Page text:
Pathankot attack details and India's security architecture

After 26/11 Mumbai attacks, this time terrorists targeted the security installation. The attack at the Pathankot Air Force Station, located close to the Pakistan border, began early Saturday. By the evening four terrorists were killed & operations was declared successful by government, but, on next day an NSG official was killed along with five other injured while inspecting a terrorist’s body after some time again firing started from two different locations, security forces realize more terrorists are alive & by evening they were also killed. The whole incident killed seven security forces personnel with 20 injured.

After every terrorist attack, there are shallow attempts by the establishment to fit episodic responses into academic frameworks and proposals for security establishment reforms, but in no time things go back to default mode, until the next terrorist attack.

Issues surfaced in security operation:

This time the intelligence information regarding such incident may happen was available, a foreign intelligence agency had passed on a tip-off about terrorists planning to attack the base. Then why that intelligence was not treated seriously?  Is the response a reflection of the poor quality of general intelligence alerts? Do agencies not able to discriminate between a genuine & fake intelligence. On January 1, early morning, the abducted Superintendent of Police, Salwinder Singh, reported to the local police that his vehicle had been snatched. Despite several hours available to intercept the terrorists in a limited space, New Delhi, in its wisdom, decided to waste time by flying in National Security Guard (NSG) commandos from the national capital, while thousands of trained army soldiers were already stationed all over Pathankot which have been more familiar with the terrain? Does it reflect the poor decision making of senior members of the security establishment or does it hint at autocratic decision-making in New Delhi without professional participation?

This incident happened just after the Indian Prime Minister retuned from Lahore & discussed to initiate the peace talk. Both countries agreed to delay the talks without canceling them. The challenge thrown up by the terrorist attack on the Pathankot air force base is to evolve India’s national security doctrine to include its response to non-state actors while carrying on diplomatic engagement with Pakistan.

Another question is who should be held accountable for the casualities & injuries of civilians, Police as was the case of 26/11 & even armed forces in this case. Those who were supposed to act on the terror alerts, those who were supposed to guard the seas and those who were supposed to protect Mumbai, all carried on with their professional lives. There is a need to frame a better accountability system.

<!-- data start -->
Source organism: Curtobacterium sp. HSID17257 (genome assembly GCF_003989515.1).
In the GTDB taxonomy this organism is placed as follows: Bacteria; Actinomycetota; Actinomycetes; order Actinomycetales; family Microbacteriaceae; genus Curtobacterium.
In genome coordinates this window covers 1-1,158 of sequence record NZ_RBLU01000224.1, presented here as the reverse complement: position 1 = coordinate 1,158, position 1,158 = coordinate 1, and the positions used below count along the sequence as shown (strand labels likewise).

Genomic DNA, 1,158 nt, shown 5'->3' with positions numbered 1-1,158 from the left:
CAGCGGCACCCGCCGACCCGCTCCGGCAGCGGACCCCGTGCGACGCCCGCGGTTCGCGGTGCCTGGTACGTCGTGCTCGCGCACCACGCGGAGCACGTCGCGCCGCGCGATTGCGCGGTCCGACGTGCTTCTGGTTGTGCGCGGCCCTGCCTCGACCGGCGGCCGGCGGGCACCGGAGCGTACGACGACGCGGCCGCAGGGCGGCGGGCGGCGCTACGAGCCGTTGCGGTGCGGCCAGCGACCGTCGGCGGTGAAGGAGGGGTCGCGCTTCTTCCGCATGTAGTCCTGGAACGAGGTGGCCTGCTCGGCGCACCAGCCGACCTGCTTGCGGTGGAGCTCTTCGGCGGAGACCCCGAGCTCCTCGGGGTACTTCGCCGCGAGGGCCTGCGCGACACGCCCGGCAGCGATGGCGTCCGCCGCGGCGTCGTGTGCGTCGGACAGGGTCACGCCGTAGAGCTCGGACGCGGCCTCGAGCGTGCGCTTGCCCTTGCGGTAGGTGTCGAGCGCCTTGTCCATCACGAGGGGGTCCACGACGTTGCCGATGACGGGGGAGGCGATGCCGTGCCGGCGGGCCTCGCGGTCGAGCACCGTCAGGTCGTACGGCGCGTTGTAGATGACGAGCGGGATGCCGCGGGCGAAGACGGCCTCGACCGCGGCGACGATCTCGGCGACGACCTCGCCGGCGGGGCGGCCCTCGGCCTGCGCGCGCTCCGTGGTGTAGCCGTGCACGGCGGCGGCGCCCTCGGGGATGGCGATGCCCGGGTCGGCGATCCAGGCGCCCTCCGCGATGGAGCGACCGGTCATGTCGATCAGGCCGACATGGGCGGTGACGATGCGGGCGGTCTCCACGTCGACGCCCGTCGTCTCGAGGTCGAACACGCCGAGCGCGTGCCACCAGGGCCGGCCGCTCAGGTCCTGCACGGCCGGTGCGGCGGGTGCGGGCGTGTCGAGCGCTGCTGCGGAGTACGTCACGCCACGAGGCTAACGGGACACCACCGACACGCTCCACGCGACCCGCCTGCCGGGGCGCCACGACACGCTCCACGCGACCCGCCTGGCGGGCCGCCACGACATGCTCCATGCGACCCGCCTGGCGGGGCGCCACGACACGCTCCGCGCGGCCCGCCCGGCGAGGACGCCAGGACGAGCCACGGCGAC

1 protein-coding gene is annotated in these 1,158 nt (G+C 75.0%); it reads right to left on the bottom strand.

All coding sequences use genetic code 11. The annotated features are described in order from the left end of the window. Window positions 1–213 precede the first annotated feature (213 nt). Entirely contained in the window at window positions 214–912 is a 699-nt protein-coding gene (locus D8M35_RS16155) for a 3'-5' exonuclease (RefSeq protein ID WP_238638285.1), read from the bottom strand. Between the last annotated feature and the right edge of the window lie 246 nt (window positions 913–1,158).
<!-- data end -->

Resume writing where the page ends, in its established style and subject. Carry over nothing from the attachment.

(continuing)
What should be India’s Security Architecture?

•   Pathankot has shred to pieces by the cycle of terror responses in India: from processing intelligence alerts, mobilizing first responders, carrying out counter terror operations under a well-defined command-and-control system, minimizing casualties and, finally, obtaining maximum intelligence to thwart possible future attacks.

•   It is time to finally accept the reality and move forward on a broad sweep of reforms in the security establishment. This could be done at three levels — parliamentary oversight, a well-defined national security doctrine and a national security strategy to implement the doctrine, and, finally, an independent federal commission of accountability on security matters.

•   India still has no written national security doctrine, and whatever is practiced as the doctrine, and strategy, is vastly inadequate. It is time to move on from the unwritten grand strategy of working only towards the political unity and preservation of India to a written doctrine that defines India’s role in the world and its commitment to protecting the life, liberty and interests of its people. The doctrine should be accompanied by a security strategy that should spell out the state response to various kinds of security challenges. If it is a terrorist strike, then the decision-makers must know the responses expected of them, and not try to improvise based on their limited awareness. Command and control for such operations should also be spelt out in the document. To frame it political consensus must be evolved, in a publicly transparent manner, to reflect the complex challenge facing the country. 

•   Political misuse of state organs and the complete lack of transparency in their operations have resulted in Indian intelligence agencies emerging as obscure centers obfuscating facts or exaggerating things, mostly to impress political masters or for other vested interests. The lack of accountability has also meant that field operations of intelligence agencies are mostly cottage industries run on fake sources or exaggerated claims. Underlying all of it is the significant financial benefits. 

•   The final result is that even when genuine intelligence alerts are available, they are not acted upon with seriousness. India must constitute a very credible, and permanent, federal commission of accountability on security matters. This is important not just to bring in accountability to the security establishment, but also to ensure that the many insurgencies and terrorist challenges do not result in the intelligence and security apparatus getting a free hand to misuse their powers. Such a commission can also be a watchdog in places like Kashmir and the Northeast, where repeated allegations of human rights violations are haunting political efforts to find peace, and feeding terrorism. It is time to finally show that India can be more than a functional anarchy.